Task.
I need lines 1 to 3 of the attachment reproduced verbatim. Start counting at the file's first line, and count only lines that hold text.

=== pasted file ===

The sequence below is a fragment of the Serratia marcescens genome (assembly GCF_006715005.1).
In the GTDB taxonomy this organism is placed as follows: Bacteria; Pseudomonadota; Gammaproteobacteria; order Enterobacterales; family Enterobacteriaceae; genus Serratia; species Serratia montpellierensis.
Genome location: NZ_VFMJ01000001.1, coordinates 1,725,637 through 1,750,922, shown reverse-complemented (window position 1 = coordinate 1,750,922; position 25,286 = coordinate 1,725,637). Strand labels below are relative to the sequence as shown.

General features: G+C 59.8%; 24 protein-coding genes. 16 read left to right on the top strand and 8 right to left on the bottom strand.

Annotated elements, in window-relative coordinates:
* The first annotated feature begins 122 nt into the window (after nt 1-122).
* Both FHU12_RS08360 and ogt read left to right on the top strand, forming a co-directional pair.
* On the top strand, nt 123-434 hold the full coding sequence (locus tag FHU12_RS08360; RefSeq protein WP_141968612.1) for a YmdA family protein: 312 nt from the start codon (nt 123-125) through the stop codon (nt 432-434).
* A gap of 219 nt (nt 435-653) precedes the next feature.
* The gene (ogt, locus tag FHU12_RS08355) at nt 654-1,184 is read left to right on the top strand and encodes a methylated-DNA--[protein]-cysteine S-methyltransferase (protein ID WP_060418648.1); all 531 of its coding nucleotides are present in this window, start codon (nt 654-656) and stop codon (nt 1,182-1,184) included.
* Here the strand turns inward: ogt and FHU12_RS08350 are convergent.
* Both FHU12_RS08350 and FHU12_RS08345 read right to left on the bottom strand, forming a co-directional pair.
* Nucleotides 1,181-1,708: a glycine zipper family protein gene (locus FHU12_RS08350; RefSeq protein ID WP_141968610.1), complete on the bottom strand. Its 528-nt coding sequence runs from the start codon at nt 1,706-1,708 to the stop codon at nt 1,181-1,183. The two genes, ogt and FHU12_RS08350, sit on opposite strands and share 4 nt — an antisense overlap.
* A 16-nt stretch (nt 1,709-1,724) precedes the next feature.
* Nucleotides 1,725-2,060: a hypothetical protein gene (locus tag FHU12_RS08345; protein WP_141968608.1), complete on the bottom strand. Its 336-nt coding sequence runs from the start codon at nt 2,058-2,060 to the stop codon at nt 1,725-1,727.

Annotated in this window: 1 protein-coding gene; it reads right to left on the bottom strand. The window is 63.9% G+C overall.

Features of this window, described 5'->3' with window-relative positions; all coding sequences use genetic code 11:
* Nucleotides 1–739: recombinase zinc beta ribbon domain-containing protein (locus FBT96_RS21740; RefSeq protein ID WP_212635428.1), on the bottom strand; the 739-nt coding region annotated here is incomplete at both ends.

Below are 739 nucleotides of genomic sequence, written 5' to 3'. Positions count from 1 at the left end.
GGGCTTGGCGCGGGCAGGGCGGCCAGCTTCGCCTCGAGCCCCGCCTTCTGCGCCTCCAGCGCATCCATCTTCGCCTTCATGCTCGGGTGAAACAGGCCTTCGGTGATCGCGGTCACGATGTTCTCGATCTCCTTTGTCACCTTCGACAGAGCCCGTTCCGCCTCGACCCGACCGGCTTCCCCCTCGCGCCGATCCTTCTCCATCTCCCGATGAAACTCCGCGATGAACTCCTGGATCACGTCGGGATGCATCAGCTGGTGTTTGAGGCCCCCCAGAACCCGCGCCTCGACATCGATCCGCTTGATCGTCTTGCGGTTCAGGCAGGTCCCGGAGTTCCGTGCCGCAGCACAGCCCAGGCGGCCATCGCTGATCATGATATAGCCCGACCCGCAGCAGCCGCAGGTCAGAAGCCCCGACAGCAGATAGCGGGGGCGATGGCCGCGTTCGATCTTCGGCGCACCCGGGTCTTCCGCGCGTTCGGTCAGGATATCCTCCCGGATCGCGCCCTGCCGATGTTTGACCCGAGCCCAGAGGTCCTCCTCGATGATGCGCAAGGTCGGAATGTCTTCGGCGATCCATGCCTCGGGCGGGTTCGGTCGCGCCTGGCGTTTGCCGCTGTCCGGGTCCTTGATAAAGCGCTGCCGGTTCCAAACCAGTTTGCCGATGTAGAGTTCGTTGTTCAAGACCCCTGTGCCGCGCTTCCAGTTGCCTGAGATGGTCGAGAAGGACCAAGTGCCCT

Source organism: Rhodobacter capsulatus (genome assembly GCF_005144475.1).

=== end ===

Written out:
The sequence below is a fragment of the Serratia marcescens genome (assembly GCF_006715005.1).
In the GTDB taxonomy this organism is placed as follows: Bacteria; Pseudomonadota; Gammaproteobacteria; order Enterobacterales; family Enterobacteriaceae; genus Serratia; species Serratia montpellierensis.
Genome location: NZ_VFMJ01000001.1, coordinates 1,725,637 through 1,750,922, shown reverse-complemented (window position 1 = coordinate 1,750,922; position 25,286 = coordinate 1,725,637). Strand labels below are relative to the sequence as shown.